Boston’s established presenters, including World Music/CRASHarts and the Celebrity Series, both of whom I’ve worked for doing preshow talks and writing program notes, have never pulled back from their commitment to contemporary dance, even though it’s expensive to produce. The ICA is increasingly adding dance to its programming mix, some of that in partnership with Summer Stages Dance at the Concord Academy. Funders such as the Barr Foundation and local corporations have signaled their commitment to helping the arts thrive in new and sometimes unexpected ways. I am thrilled that I’ll be able to contribute to those conversations.
Bill: In Boston, dance is usually the least visible and least supported of the performing art forms. Why do you think that is?
Debra: Ted Shawn, who founded Jacob’s Pillow, liked to say that dance was the only art form that was made of ourselves — our own human material. That’s not exactly true — there is singing — but it’s a form that depends on human presence. You can create a painting and put it in a closet for a year or 100 years until it appreciates in value. Dance doesn’t work that way. With the exception of a few standards — Nutcrackers, Swan Lakes — and a few superstars like Baryshnikov or Savion Glover, dance is almost impossible to commodify. Almost no one makes money on it.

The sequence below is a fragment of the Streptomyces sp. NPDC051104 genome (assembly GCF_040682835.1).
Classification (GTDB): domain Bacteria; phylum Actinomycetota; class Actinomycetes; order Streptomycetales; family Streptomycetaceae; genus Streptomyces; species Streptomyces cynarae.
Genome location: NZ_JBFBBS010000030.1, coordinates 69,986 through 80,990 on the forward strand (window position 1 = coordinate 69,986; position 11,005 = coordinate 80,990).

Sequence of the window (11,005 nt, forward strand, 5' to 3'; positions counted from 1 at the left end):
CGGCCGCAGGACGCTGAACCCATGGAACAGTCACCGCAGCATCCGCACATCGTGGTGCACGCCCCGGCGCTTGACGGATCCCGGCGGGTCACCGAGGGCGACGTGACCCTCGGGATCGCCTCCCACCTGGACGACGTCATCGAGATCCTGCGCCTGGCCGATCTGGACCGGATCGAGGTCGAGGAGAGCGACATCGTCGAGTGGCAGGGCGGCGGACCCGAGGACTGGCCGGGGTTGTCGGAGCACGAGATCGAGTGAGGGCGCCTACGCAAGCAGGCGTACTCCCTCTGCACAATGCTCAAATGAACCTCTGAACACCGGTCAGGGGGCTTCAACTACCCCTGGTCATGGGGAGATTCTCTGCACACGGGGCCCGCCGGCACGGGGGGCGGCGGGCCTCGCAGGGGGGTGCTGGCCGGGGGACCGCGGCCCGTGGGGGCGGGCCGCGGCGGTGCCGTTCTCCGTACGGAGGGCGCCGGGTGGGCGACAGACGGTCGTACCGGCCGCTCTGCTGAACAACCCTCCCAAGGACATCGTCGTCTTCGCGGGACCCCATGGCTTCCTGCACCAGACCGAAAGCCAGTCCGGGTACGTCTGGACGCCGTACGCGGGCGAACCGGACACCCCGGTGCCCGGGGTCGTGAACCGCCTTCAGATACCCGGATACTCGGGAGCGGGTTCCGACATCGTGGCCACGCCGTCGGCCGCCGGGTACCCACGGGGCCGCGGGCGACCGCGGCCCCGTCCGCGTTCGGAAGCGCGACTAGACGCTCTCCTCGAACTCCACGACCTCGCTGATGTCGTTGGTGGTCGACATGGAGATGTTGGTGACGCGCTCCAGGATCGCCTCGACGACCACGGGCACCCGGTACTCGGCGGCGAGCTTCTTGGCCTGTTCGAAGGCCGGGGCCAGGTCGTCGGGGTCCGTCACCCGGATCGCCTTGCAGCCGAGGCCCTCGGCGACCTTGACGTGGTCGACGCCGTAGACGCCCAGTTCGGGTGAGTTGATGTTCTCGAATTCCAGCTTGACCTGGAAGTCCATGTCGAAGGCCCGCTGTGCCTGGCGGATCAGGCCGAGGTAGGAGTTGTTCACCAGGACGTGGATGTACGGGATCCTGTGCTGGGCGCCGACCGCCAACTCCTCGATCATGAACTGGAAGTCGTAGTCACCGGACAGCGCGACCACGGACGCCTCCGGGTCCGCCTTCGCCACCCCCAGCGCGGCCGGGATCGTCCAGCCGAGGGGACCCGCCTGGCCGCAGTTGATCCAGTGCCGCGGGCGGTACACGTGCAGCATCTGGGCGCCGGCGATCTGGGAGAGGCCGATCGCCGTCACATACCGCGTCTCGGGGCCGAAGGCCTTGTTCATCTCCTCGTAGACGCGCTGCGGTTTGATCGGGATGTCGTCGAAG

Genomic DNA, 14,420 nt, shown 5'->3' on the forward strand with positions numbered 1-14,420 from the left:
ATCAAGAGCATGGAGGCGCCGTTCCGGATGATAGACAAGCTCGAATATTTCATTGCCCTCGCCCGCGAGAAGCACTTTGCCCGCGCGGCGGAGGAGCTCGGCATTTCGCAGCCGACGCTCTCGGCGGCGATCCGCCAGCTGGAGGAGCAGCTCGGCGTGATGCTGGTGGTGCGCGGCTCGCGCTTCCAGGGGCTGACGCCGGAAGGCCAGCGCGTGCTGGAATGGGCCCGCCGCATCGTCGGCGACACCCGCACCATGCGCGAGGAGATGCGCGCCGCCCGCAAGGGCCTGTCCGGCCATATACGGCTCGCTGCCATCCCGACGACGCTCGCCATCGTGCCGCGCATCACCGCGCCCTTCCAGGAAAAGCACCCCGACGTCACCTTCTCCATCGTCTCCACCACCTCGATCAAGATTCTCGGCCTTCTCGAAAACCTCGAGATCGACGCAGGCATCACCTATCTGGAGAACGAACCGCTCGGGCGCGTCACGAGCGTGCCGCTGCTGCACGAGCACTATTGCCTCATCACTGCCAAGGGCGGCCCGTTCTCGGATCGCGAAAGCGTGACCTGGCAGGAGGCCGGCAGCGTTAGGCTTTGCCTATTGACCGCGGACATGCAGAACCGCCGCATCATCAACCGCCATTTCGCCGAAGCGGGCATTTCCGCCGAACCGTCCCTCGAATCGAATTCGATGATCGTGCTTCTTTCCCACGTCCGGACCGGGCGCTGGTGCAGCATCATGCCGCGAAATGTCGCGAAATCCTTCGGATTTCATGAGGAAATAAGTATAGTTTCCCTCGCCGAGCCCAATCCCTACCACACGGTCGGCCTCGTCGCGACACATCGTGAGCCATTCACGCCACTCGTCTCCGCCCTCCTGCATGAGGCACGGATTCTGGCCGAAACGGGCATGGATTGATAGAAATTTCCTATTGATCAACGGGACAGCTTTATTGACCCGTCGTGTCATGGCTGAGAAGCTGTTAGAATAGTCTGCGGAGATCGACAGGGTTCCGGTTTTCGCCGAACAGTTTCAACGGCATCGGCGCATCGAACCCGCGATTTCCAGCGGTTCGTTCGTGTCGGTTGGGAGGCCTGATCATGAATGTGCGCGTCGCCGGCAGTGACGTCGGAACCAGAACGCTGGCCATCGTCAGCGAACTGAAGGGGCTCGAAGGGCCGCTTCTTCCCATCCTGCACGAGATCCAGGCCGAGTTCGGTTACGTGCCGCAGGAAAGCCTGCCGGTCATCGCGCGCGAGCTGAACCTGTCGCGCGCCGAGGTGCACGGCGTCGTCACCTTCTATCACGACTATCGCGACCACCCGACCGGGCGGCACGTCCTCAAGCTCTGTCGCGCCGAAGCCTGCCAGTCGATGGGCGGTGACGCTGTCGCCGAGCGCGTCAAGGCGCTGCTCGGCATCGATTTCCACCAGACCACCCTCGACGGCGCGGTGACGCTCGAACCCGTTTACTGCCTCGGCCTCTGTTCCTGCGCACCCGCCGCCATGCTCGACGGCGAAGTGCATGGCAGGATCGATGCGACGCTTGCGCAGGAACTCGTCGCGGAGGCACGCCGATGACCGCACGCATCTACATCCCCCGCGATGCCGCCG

That’s the bad news but it’s also the good news. The value of dance is in the here and now. We’re living in a highly mediated, digital world that favors multitasking and short attention spans. Dance goes against that. It’s direct and rewards attention. It’s ephemeral, but that’s what makes it so precious.
The problem, though, is that even when it’s following a narrative, dance tends to be an abstract art form. And it’s an art form that most people have to go to some effort to learn about. You can hear classical music by turning on your radio; you can check out contemporary art on the internet. I love dance on film, especially dance made for the camera, but it’s not the same as live performance. YouTube, not to mention television dance shows, don’t do it justice. You have to actually go to a performance to have a dance experience. That’s a high bar to entry.
Bill: For the last few years, you’ve been doing preshow talks, being a scholar in residence and teaching, as well as writing arts criticism. How has that fit into your role as a critic? How will it inform your new job?
Debra: They’re two sides of the same coin. My talks set context and give people a way in, a few hooks to explain where the choreographer is coming from, and how the dance the audience is about to see relates to other things in the culture. For a long time, I’ve argued that dance should be seen as part of the history of ideas, as consequential as the history of visual arts or theatre. Modern dance was created in the United States. That’s something we should be very proud of.
Reviews respond descriptively and analytically to the way a company’s work plays out, and should be part of a larger conversation. I was never the kind of critic who leaves it at “thumbs up/thumbs down.” The problem, as you well know, is that with the demise of newspapers and magazines, there are not enough thoughtful voices responding to serious art. Blogs, even the well-informed ones, tend to have very specialized readerships. There are very few places like the Fuse or Hyperallergic in Brooklyn where you have a range of really good writers gathered together across disciplines to communicate with a general readership. The critical conversation has been truncated.